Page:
CNMD 6.30.12 10Q

UNITED STATES
SECURITIES AND EXCHANGE COMMISSION

Washington, D.C. 20549


FORM 10-Q

QUARTERLY REPORT PURSUANT TO SECTION 13 OR 15 (d) OF THE
SECURITIES EXCHANGE ACT OF 1934


 

For the quarterly period ended
Commission File Number
June 30, 2012
0-16093


CONMED CORPORATION
(Exact name of the registrant as specified in its charter)


New York
(State or other jurisdiction of
incorporation or organization)
16-0977505
(I.R.S. Employer
Identification No.)
525 French Road, Utica, New York
(Address of principal executive offices)
13502
(Zip Code)


(315) 797-8375
(Registrant's telephone number, including area code)


Indicate by check mark whether the registrant (1) has filed all reports required to be filed by Section 13 or 15(d) of the Securities Exchange Act of 1934 during the preceding 12 months (or for such shorter period that the registrant was required to file such reports), and (2) has been subject to such filing requirements for the past 90 days.

Yes ý   No o

Indicate by check mark whether the registrant has submitted electronically and posted on its corporate Web site, if any, every Interactive Data File required to be submitted and posted pursuant to Rule 405 of Regulation S-T (§232.405 of this chapter) during the preceding 12 months (or for shorter period that the registrant was required to submit and post such files). ý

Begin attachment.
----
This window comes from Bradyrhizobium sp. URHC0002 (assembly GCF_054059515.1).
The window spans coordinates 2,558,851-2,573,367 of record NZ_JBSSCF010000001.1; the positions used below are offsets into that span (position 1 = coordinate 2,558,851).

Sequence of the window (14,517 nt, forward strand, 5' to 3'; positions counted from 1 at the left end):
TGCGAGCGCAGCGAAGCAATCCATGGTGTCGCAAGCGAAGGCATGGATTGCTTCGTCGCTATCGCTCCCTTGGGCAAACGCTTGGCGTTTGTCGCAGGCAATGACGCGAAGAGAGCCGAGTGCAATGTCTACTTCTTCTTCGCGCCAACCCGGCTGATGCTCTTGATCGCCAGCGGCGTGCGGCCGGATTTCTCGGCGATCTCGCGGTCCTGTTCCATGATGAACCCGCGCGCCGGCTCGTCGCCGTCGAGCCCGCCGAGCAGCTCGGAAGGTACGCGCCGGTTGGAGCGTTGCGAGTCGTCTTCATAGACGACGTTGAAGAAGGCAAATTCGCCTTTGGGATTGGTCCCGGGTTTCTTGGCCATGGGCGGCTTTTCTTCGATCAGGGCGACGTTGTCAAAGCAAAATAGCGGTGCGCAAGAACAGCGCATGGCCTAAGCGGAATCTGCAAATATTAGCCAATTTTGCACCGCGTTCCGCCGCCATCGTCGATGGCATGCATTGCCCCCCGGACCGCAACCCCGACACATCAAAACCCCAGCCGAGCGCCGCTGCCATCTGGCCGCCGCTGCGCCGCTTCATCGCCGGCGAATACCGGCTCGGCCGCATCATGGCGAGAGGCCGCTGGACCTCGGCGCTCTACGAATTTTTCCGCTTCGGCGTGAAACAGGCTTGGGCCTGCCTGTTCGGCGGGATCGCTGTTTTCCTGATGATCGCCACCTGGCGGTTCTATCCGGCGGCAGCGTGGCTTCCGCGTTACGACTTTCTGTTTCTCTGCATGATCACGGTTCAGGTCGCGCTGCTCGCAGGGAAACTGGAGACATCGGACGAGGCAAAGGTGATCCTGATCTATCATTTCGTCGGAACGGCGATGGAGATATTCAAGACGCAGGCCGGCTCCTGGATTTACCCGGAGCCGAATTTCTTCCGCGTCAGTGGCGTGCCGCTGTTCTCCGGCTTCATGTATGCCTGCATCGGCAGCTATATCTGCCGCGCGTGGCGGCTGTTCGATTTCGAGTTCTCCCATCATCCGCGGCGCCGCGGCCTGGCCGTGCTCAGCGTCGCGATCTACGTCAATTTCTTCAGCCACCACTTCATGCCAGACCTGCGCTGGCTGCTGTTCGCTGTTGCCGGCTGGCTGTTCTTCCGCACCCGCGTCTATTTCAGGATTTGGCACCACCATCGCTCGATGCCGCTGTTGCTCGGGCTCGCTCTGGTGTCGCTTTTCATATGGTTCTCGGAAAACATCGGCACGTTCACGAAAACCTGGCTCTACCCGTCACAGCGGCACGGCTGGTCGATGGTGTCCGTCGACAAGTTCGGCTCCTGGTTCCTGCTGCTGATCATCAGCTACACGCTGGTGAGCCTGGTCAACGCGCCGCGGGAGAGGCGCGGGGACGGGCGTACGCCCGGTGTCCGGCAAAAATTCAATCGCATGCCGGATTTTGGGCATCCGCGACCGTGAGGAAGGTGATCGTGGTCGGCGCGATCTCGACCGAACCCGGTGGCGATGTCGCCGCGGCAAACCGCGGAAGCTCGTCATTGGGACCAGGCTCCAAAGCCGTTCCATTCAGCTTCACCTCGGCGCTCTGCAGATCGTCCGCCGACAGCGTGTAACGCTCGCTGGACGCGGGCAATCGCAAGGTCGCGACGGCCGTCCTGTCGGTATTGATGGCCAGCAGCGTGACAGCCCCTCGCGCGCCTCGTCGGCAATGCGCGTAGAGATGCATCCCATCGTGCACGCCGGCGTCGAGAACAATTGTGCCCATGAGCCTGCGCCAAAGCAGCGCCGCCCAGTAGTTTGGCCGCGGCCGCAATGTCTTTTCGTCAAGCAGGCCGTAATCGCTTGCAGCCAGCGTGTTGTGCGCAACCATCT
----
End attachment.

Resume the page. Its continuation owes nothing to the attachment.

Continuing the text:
Indicate by check mark whether the Registrant is a large accelerated filer, an accelerated filer, a non-accelerated filer or a smaller reporting company.  See definition of “accelerated filer”, “large accelerated filer” and “smaller reporting company” in Rule 12b-2 of the Exchange Act (Check one).

Large accelerated filer ý    Accelerated filer o    Non-accelerated filer o    Smaller reporting company o

Indicate by check mark whether the registrant is a shell company (as defined in Rule 12b-2 of the Exchange Act).
 
Yes o No ý

The number of shares outstanding of registrant's common stock, as of July 26, 2012 is 28,420,667 shares.





CONMED CORPORATION
QUARTERLY REPORT ON FORM 10-Q
FOR THE QUARTER ENDED JUNE 30, 2012

PART I FINANCIAL INFORMATION
 
Item Number
 
Page
 
 
 
 
 
 
 
 
 
 
 
 
 
 
 
 
 
 
 
 
 
 
 
 
 
 
 
 
 
 
 
 
 
 
 
PART II OTHER INFORMATION
 
 
 
 
 
 
 
 
 
 
 
 



Table of Contents

PART I                      FINANCIAL INFORMATION
Item 1.
CONMED CORPORATION
CONSOLIDATED CONDENSED STATEMENTS OF COMPREHENSIVE INCOME
(Unaudited, in thousands except per share amounts)
 
 
Three Months Ended
 
Six Months Ended
 
June 30,
 
June 30,
 
2011
 
2012
 
2011
 
2012
Net sales
$
183,236

 
$
189,695

 
$
366,686

 
$
384,011

 
 
 
 
 
 
 
 
Cost of sales
91,781

 
89,963

 
179,515

 
183,368

 
 
 
 
 
 
 
 
Gross profit
91,455

 
99,732

 
187,171

 
200,643

 
 
 
 
 
 
 
 
Selling and administrative expense
67,862

 
73,707

 
137,940

 
148,513

 
 
 
 
 
 
 
 
Research and development expense
6,797

 
7,192

 
14,478

 
14,287

 
 
 
 
 
 
 
 
Other expense
98

 
1,775

 
792

 
3,763

 
 
 
 
 
 
 
 
 
74,757

 
82,674

 
153,210

 
166,563

 
 
 
 
 
 
 
 
Income from operations
16,698

 
17,058

 
33,961

 
34,080

 
 
 
 
 
 
 
 
Amortization of debt discount
1,113